Sometimes, you just read things that bother you even years later.
I read this book, To See You Again by Betty Schimmel with Joyce Gabriel, years ago. It was, if I remember properly, one of those reading experiences that puts you through the wringer and makes you feel exhausted when you’re finished. It is a nearly unbelievable story of the two lovers being separated by World War II – just so utterly tragic, and showing that there we cannot possible imagine the tragedy, the horror, the pain, the bad awful things that happened to people as a result of the Holocaust. In short, these lovers don’t even know if the other is alive or dead at the end of the war, a situation many people had the tragedy of experiencing. But, this story is a bit different than others because the two lovers in this story always felt the other as an almost present-moment consideration in their lives, always feeling ready to be with the other should she or he be found.
And, many, many years after the war, in a Budapest restaurant, by chance, they do find each other. But they are each married to others. The man held back from marrying for 15 years as he looked for her. Isn’t that amazing? But what do you do when you have one life for living, and you have to choose between the love that may still be out there for you, that idiotic people and world events cruelly tore you away from and….living?? I guess you have to make a choice, and we can all learn from this story to be thankful to God that we haven’t had to make that decision.
So, reading this story, one feels frustration, anger and a sense of loss that the people who lived it felt, as well experiencing all those feelings as an outside wondering incredulously how anyone could ever have gotten through this, (especially with the almost puzzling grace that Betty Schimmel exhibited). The people in the story seem human, not at all perfect – after all, none of us are – which just increases the feeling of angst in this way too human (though uncommon) story. You feel that no one should ever be tested by life this way. To say it was a trying experience is a supreme understatement.
But that isn’t the only disturbing thing in this story.
The man that Betty ended up marrying, whom she didn’t love, kept information from her that she deserved and needed: the love from whom she’d been separated by war was alive and single and looking for her.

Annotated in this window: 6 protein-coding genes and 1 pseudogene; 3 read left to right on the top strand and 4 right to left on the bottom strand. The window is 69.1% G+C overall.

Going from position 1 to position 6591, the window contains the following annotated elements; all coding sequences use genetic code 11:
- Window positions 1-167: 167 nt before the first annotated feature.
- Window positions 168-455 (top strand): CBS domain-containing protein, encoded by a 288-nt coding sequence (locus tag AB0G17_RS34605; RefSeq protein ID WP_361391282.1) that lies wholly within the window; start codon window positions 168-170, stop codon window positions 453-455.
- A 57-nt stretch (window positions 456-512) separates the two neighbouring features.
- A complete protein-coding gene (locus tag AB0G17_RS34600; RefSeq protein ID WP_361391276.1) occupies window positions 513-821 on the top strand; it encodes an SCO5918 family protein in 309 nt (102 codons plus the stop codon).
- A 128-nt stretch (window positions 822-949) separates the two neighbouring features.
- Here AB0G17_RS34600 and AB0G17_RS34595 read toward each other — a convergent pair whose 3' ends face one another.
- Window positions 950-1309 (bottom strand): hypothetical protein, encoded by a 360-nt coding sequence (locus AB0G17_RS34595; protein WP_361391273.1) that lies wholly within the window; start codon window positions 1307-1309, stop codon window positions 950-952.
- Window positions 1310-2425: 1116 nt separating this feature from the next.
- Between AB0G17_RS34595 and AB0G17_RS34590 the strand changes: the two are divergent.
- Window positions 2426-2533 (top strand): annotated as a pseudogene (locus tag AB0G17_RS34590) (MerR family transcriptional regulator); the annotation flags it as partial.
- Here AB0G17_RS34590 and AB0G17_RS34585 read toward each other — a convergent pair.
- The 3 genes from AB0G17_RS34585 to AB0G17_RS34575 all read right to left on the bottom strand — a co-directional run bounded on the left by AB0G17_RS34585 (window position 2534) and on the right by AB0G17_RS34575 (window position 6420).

What a traitorous husband. No friend there.
It’s easy to say, and a much more difficult subject than I am giving it credit for, and I shouldn’t be so judgmental, but I was livid with this man. The story is so moving that I feel livid again, simply by having read today an article about this story that I’d never read before. This is what I get for revisiting old books on my Goodreads page.
But this is where the catharsis of writing comes in. Sometimes, the reader just has to get her reaction – impertinent and nervy or not – out. I generally don’t care for the phrase “he has no business doing/saying/etc,” but exaggerating for the sake of expression, here it goes: this husband had no business being with this woman. She never loved him. He pestered her. She married him but let him know she’d leave if she found her love. (Questionable, yes, but the whole situation was very outside of convention.) Then, he betrays her trust. And, frankly, he doesn’t sound so sorry about it in 2013 in the aforementioned article, where he speaks. (The book is just from Betty’s point 0f view).
Another frustrating part of the story is the understanding and the grace with which Betty handles herself when she has an opportunity to get back with her ex-love. She does the right thing by refusing him, as he is also remarried. But she is so gracious. She feels sorry for her husband. She has a responsibility to her family that she heeds, even though life was certainly most unfair to her. It seems as though life is beating her up once again, as though she hadn’t been through enough already. And she just seems so good. Meanwhile, I’m thinking she should divorce Otto and sue him for everything, even if she never gets together with her ex-love, or anyone else, ever again.
Ultimately, reading this book becomes a rather exhausting exercise in vicarious living (interesting but not the fun kind), self-examination (What would I do? What does that say about me? Shouldn’t I have more empathy for Otto, who had no family at all remaining after the war?), philosophy (Humans never seem to fail to hurt each other where no hurt was ever needed. How we unfailingly mess things up!), and, of course, judgment (Why? Why do you stay with the husband who betrayed your trust? Couldn’t you at least have been friends with your ex-love?).
There are too many questions and too much to think about after a book like this – thank goodness true love stories quite like this aren’t so common! – to just make no comment afterward. Even years afterward.